For years, people familiar with the benefits of buprenorphine have wondered– who is the idiot standing in the way of increasing access to this life-saving treatment? One of the idiots was recently identified, when an open-records request by the Huffington Post uncovered a letter to HHS Secretary Sylvia Burwell from West Huddleston, then-CEO of the National Association of Drug Court Professionals.
In the letter, Huddleston wrote that allowing doctors to see more than the current limit allows ‘will result in the expanded use of buprenorphine in a manner that is less responsible and presents greater risk to the health and safety of the individuals and communities we both serve.’ The Huffington Post correctly points out that over 28,000 Americans died from opioid overdose in 2014, when the letter was written.
People familiar with buprenorphine know that the medication virtually eliminates the risk of death by overdose– even when taken incorrectly. The anti-medication lobby, fueled by the large profits of revolving-door ‘abstinence-based’ treatments, has used fear of diversion of buprenorphine as a weapon against greater access to the medication. But stories about diversion always fail to mention key facts about buprenorphine– for example that of the 30,000 US opioid overdose deaths last year, only about 40 had buprenorphine identified as one of the drugs in the bloodstream at the time of death. And of those 30,000 deaths, none were CAUSED by buprenorphine.
There have been overdose deaths that were in-part due to buprenorphine or buprenorphine/naloxone medications (i.e. Suboxone, Bunavail, and Zubsolv). But such deaths are rare. In order for buprenorphine to contribute to overdose, the victim must 1. Have a low tolerance to opioids, and 2. Have a low tolerance to a second respiratory depressant, taken around the same time in sufficient amount. In other words, someone physically dependent on opioids cannot overdose on buprenorphine. In fact, buprenorphine products would precipitate severe withdrawal if taken by opioid addicts within a few hours of heroin, oxycodone, or other opioid use.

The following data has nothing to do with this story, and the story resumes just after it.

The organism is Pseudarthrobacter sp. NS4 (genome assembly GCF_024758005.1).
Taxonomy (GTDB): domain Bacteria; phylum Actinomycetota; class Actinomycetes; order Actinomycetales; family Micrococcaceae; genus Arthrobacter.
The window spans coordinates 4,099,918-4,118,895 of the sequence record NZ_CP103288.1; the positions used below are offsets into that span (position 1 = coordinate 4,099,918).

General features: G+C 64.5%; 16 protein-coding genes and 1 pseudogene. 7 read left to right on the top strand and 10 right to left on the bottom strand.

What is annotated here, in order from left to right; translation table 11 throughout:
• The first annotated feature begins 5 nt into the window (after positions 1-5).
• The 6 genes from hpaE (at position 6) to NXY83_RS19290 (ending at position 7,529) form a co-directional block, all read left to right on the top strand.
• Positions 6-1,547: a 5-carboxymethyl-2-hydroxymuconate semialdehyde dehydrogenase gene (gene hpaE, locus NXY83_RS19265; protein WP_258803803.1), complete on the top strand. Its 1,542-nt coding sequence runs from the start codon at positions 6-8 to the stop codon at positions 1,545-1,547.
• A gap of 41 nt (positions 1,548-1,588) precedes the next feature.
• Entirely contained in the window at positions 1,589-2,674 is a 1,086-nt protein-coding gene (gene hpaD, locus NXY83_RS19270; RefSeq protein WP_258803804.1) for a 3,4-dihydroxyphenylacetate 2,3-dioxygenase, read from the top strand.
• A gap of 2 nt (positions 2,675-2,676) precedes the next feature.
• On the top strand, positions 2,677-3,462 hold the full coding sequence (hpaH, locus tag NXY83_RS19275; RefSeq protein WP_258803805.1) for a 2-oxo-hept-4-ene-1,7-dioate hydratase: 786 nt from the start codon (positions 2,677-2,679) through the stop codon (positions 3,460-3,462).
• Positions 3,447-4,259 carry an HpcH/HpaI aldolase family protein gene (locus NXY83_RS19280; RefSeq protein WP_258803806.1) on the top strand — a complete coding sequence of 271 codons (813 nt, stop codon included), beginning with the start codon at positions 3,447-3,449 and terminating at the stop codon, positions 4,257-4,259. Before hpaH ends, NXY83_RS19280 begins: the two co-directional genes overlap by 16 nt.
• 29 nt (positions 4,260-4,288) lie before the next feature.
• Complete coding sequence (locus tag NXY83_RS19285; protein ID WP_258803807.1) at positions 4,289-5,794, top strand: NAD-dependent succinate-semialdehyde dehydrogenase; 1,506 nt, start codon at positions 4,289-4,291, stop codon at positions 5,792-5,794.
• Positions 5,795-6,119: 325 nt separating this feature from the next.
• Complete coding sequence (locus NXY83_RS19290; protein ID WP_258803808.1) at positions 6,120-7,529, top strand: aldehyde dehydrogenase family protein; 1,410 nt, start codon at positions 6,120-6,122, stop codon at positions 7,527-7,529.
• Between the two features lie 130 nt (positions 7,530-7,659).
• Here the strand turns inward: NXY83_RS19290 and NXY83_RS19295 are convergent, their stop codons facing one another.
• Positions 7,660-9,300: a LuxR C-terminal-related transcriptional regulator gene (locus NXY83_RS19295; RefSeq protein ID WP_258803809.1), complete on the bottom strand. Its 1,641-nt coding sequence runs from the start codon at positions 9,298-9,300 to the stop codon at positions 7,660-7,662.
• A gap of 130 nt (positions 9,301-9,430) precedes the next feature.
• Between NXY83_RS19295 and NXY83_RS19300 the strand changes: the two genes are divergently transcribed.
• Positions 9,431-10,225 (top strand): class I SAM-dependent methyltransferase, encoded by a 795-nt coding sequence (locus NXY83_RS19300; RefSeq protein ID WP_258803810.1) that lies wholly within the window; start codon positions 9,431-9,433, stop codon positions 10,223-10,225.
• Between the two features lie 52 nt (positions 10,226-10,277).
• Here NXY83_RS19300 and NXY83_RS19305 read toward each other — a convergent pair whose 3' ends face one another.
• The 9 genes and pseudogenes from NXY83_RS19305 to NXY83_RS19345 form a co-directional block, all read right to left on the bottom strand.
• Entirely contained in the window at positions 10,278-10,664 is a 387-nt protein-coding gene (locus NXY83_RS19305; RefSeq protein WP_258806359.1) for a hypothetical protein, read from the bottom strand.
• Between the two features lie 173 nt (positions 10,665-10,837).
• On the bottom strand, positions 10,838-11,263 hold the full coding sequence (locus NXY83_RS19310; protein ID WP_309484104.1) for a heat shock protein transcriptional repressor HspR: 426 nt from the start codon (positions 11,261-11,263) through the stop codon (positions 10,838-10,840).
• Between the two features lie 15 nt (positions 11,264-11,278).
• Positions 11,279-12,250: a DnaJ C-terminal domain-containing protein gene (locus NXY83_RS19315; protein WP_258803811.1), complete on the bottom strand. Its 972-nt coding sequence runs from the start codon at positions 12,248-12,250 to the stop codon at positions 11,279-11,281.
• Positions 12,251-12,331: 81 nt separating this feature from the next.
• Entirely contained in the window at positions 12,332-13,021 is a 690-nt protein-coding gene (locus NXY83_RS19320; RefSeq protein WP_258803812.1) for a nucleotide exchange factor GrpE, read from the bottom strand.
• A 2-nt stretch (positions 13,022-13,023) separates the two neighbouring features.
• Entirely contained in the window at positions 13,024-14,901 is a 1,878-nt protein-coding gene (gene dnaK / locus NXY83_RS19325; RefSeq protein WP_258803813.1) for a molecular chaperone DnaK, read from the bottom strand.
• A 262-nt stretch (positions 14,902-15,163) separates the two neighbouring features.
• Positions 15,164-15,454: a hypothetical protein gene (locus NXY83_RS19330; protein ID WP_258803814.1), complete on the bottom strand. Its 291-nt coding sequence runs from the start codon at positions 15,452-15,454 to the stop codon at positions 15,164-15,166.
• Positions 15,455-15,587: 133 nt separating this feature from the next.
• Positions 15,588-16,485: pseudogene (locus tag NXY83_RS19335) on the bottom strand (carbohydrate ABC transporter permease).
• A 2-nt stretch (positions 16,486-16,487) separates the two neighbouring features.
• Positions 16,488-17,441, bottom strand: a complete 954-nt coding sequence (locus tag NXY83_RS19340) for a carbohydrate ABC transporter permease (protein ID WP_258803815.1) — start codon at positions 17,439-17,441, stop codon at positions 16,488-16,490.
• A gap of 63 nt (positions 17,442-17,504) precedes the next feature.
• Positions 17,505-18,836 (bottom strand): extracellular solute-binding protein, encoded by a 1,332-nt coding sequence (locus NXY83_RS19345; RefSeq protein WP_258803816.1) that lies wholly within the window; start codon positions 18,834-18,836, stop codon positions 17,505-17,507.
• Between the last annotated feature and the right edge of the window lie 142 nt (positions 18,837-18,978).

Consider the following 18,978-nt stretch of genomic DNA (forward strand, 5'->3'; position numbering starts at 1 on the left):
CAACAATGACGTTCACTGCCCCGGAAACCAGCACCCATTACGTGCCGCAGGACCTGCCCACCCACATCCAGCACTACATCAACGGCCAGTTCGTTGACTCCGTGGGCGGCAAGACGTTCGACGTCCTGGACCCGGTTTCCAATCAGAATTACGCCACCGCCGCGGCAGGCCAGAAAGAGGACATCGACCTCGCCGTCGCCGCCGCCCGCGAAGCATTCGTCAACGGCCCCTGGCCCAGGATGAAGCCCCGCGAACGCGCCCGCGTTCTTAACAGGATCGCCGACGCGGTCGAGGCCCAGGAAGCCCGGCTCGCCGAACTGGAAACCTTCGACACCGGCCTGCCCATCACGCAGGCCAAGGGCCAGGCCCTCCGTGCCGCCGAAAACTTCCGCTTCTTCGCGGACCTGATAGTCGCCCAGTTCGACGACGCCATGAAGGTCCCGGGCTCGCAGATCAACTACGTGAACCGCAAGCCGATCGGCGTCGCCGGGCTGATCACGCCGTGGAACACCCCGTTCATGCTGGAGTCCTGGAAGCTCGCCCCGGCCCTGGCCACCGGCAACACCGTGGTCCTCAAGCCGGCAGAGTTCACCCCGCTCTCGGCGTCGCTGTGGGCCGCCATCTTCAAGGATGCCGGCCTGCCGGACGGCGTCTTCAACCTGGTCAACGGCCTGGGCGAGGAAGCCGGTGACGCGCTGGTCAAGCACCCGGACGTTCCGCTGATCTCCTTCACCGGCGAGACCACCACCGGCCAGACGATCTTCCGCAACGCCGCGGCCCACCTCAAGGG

Drug courts in my area tend to avoid medication assisted treatments, with the exception of Vivitrol or IM Naltrexone. There is no evidence that blocking opioid receptors for a year has any effect on death rates from opioids. Studies have reported that patients who stay compliant with treatment, who return each month for another injection of naltrexone, don’t waste their money on agonists that would have no effect on them. But what happens 6-12 months later, when probation ends and those patients are no-longer required to take naltrexone?
I wish I could tell you what happens– but I can’t, because nobody has done the studies to find out. The cynic in me takes it further, wondering if anyone even cares what happens when people are temporarily maintained on naltrexone and then allowed to stop the medication? I’ve asked physicians, prosecutors, and law enforcement the same question: what happens to the person when the naltrexone is discontinued? In response I usually hear ‘what do you mean?’ Or ‘how would I know, since I don’t see them anymore?’, or ‘I assume they do fine… don’t they?’
I don’t see much concern when I explain that people who stop naltrexone are in a state of ‘reverse tolerance’ making them more susceptible to death by overdose. So I remind them of the large number of overdose deaths in people who were recently released from a controlled environment, such as residential treatment or incarceration, after tolerance dropped to normal levels. Maybe I’ll point out the Australian studies that show a 12-fold higher death rate in addicts who were maintained on naltrexone. But by that time I’ve lost the person’s attention– just as their attention leaves each addict when his/her probation expires. ‘Not my problem anymore.’
Huddleston is no longer the CEO, but the NADCP continues to express a muddled message about buprenorphine medications. If you have a minute, you might consider educating the NADCP staff about the value of buprenorphine treatment.
Meanwhile, HHS Secretary Burwell says changes to the cap are coming. I received 12 calls last week from people looking for help. I’ll keep telling them to try to be patient.